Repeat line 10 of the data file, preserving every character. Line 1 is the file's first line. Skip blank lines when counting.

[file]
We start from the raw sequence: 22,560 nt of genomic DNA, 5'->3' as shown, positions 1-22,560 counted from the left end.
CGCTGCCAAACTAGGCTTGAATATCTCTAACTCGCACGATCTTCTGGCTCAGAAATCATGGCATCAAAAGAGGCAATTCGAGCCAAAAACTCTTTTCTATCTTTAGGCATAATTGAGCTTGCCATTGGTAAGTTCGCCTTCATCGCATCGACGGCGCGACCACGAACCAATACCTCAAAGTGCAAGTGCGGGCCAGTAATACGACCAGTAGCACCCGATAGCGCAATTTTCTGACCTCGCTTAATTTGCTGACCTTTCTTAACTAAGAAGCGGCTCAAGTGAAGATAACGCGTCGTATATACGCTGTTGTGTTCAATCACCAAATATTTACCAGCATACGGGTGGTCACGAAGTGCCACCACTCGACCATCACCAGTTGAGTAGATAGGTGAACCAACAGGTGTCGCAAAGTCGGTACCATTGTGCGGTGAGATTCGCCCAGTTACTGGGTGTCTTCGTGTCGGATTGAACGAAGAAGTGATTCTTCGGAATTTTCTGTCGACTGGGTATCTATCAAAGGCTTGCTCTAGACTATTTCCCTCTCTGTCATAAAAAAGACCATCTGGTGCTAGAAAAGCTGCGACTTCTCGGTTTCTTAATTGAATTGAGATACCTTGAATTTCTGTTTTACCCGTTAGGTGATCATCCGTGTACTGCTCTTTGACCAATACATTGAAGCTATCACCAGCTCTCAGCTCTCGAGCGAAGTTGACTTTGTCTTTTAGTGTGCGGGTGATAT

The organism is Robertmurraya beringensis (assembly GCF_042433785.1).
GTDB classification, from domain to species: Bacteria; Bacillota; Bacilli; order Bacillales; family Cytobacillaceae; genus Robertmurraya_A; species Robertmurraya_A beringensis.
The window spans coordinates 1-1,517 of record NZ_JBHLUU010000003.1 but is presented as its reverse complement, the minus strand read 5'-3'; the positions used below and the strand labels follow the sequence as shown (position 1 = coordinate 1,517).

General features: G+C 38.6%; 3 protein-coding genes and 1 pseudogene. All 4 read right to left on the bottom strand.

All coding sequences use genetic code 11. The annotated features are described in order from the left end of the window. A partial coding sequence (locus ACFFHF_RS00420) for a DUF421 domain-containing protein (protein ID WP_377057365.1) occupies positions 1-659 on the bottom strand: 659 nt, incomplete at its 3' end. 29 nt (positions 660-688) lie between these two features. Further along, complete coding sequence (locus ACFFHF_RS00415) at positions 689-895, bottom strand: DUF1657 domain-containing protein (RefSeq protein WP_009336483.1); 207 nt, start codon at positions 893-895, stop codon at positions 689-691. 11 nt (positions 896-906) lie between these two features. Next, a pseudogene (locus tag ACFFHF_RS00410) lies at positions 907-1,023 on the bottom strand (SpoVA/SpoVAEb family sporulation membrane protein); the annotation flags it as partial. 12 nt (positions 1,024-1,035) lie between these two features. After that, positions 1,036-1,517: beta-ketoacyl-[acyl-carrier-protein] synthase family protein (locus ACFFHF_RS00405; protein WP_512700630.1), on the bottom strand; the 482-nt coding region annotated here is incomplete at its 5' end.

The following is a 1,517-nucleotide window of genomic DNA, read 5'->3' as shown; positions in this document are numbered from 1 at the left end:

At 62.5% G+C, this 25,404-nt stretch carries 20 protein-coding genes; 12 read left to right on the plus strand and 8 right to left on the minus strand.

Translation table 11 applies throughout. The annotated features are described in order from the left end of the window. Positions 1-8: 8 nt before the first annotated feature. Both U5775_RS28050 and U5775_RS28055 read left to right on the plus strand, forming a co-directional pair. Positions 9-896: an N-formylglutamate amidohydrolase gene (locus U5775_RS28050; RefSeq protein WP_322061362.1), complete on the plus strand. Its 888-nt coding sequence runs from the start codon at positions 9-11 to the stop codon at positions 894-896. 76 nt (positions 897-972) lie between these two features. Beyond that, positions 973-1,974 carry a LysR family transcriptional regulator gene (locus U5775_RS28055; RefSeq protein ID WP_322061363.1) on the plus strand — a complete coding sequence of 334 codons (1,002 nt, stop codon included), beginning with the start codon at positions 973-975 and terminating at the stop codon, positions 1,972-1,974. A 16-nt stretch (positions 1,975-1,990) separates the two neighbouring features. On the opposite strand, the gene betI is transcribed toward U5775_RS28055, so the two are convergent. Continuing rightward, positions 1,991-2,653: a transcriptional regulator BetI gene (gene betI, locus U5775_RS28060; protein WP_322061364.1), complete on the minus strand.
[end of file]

Translation table 11 applies throughout. The annotated features are described in order from the left end of the window. Positions 1-8: 8 nt before the first annotated feature. Both U5775_RS28050 and U5775_RS28055 read left to right on the plus strand, forming a co-directional pair. Positions 9-896: an N-formylglutamate amidohydrolase gene (locus U5775_RS28050; RefSeq protein WP_322061362.1), complete on the plus strand. Its 888-nt coding sequence runs from the start codon at positions 9-11 to the stop codon at positions 894-896. 76 nt (positions 897-972) lie between these two features. Beyond that, positions 973-1,974 carry a LysR family transcriptional regulator gene (locus U5775_RS28055; RefSeq protein ID WP_322061363.1) on the plus strand — a complete coding sequence of 334 codons (1,002 nt, stop codon included), beginning with the start codon at positions 973-975 and terminating at the stop codon, positions 1,972-1,974. A 16-nt stretch (positions 1,975-1,990) separates the two neighbouring features. On the opposite strand, the gene betI is transcribed toward U5775_RS28055, so the two are convergent. Continuing rightward, positions 1,991-2,653: a transcriptional regulator BetI gene (gene betI, locus U5775_RS28060; protein WP_322061364.1), complete on the minus strand.